Tuesday, August 9, 2011

Driving Traffic and Bad Karma

When I bothered to check out the stats on my new blog tonight, I was kinda surprised by how high the numbers jumped up. I was getting a lot of traffic from:


Interesting, I thought. If you don't know Anthony Colpo, he's the author of "The Fat Loss Bible" and "The Great Cholesterol Con". Personally, I haven't read either book, but I've seen recommentations by Paleo bloggers to read "The Great Cholesterol Con". Anthony Colpo was cited in the comments of the interview below.


I scanned through the cited post, reading some parts more carefully than others. I commented back. One of my observations was accurate, the other not so much. My bigger mistake was using some negative terms to describe parts of the post like falsely reports and misrepresents. I should have known better, negativity only breeds more negativity. This is one of my character flaws that I've recognized for many years, and my sarcasm easily displays itself in electronic form.

Anthony ripped me a new one. You can read it for yourself if you are curious, but if there are kids in the room, beware of some nudity. Somehow, he got the idea that I've been a low carber for years and poorly performed in the 2004 Chicago marathon (although 3:13 isn't all that bad for a recreational runner) due to a low carb diet. Actually, I just started eating low carb in March of 2011. For the record, Anthony could be spot on about athletes needing carbs for performance. I don't know. But I'm curious if conventional wisdom has it right or wrong, so I'll continue on a path of self experimentation and reading about others experiments.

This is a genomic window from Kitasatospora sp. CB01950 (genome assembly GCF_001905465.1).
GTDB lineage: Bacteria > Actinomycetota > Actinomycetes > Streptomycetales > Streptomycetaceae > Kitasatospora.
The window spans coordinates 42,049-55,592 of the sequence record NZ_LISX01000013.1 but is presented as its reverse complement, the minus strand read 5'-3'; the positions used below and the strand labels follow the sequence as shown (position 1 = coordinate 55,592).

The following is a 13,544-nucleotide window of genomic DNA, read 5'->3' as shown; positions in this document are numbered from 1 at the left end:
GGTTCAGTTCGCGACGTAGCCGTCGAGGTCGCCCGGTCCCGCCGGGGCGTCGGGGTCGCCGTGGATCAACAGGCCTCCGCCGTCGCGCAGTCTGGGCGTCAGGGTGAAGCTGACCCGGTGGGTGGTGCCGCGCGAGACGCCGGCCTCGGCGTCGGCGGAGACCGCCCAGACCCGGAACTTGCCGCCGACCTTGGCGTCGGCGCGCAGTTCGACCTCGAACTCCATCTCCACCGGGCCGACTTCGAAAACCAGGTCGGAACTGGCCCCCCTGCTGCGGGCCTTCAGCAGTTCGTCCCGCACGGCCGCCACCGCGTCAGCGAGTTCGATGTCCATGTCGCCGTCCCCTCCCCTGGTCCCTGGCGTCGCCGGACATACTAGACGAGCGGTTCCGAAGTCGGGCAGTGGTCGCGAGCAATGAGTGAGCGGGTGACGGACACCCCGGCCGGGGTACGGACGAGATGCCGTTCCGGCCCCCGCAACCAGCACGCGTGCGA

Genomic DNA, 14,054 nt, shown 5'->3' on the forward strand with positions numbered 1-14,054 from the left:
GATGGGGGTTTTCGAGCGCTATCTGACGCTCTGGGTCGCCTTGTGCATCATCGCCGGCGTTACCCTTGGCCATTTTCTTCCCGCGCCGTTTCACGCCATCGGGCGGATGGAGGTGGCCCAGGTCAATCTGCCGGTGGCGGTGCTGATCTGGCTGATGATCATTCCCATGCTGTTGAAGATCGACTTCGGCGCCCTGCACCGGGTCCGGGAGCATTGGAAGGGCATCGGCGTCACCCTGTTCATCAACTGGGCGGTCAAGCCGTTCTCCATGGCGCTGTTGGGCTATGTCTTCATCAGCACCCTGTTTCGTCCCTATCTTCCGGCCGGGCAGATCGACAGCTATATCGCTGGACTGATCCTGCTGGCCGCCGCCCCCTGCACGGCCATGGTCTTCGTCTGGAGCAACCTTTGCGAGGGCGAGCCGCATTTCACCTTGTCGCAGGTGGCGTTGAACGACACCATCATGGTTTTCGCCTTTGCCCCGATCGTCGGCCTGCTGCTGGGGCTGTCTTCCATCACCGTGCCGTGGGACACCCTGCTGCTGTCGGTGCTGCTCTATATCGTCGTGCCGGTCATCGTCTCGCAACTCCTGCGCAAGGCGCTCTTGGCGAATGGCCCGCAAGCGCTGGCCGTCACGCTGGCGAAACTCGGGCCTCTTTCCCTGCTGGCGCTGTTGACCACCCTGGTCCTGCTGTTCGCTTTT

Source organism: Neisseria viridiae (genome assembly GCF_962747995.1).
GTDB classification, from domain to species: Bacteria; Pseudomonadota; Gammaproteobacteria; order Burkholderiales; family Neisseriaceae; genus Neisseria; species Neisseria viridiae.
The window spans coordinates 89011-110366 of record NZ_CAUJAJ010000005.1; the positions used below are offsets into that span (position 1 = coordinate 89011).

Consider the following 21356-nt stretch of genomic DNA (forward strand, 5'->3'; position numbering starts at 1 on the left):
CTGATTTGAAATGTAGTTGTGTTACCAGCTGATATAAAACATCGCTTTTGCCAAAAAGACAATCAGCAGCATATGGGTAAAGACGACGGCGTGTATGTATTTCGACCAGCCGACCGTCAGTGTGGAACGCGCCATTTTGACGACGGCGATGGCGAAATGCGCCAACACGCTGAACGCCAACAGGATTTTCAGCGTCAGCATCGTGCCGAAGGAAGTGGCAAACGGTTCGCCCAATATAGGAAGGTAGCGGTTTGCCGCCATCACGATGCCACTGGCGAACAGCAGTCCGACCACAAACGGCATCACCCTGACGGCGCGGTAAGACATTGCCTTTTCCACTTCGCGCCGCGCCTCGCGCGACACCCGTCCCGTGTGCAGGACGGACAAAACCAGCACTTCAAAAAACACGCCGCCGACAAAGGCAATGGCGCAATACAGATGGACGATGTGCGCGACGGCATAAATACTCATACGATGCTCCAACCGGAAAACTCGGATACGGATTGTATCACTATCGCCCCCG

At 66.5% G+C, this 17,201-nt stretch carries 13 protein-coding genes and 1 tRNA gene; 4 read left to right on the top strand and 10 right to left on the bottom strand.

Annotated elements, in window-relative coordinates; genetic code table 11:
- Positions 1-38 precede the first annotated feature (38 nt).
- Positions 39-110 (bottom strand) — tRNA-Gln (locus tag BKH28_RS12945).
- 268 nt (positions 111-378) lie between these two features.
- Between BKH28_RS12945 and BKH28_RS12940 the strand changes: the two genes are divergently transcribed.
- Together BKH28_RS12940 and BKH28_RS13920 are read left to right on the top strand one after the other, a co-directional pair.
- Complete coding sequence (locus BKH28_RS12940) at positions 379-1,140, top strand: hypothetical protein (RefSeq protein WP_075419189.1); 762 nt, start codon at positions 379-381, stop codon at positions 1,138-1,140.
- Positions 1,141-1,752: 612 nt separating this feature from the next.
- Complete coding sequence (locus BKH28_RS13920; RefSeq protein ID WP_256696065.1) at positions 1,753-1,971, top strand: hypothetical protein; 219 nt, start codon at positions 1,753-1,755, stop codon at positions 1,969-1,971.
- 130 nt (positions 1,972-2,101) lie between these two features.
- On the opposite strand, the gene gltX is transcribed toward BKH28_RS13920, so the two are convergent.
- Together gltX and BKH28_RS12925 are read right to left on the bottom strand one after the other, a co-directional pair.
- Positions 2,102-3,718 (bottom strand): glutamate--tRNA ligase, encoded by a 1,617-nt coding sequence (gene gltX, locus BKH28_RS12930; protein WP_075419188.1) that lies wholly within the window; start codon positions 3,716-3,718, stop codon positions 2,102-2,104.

I appreciate getting the traffic boost(I went from an Alexa global ranking of 14 million to 10 million, woohoo!), but I apoligize for spreading bad karma. Something else to work on.


  1. I hear what you say about negativity, but as with anything on the Internet, just because you have a voice does not mean you are always right. As for carbs needed for athletes, elitists may pull their nose at mid packers even those who beat 75% of the half marathoners, but I would still claim that title carbs or not.

  2. Dr. Stephen Phinney supports low-carb eating for athletes. I think most of his studies were done with cyclists.


  3. @Kent, Regarding elite athletes, I don't think that what's appropriate for them is necessarily appropriate for a recreational athlete, and vice versa. For example I run barefoot, but you don't see any elite runners running barefoot. If I trained for a quarter of the day, I’d probably eat everything in sight and want to wear shoes. But it’s interesting that elite Swedish triathlete Jonas Colting says he eats a lot less carbs during training than what’s generally recommended. I think you and I agree that carb loading is not essential for recreational runners like us.

    @Steve, I'm only aware of the one published Phinney study with cyclists. Interestingly, scientists from the University of Cape Town (same lab as Tim Noakes of "Lore of Running" fame) have done similar trials. Apparently, Anthony Colpo has written extensively on Phinney's research. I admit to not fully reading Colpo's post after I found an inaccuracy in his account of Phinney's work with obese subjects. By the way, Anthony corrected the inaccuracy, so something good came of it. Given his passion for the topic, maybe I should read the rest of his opinion.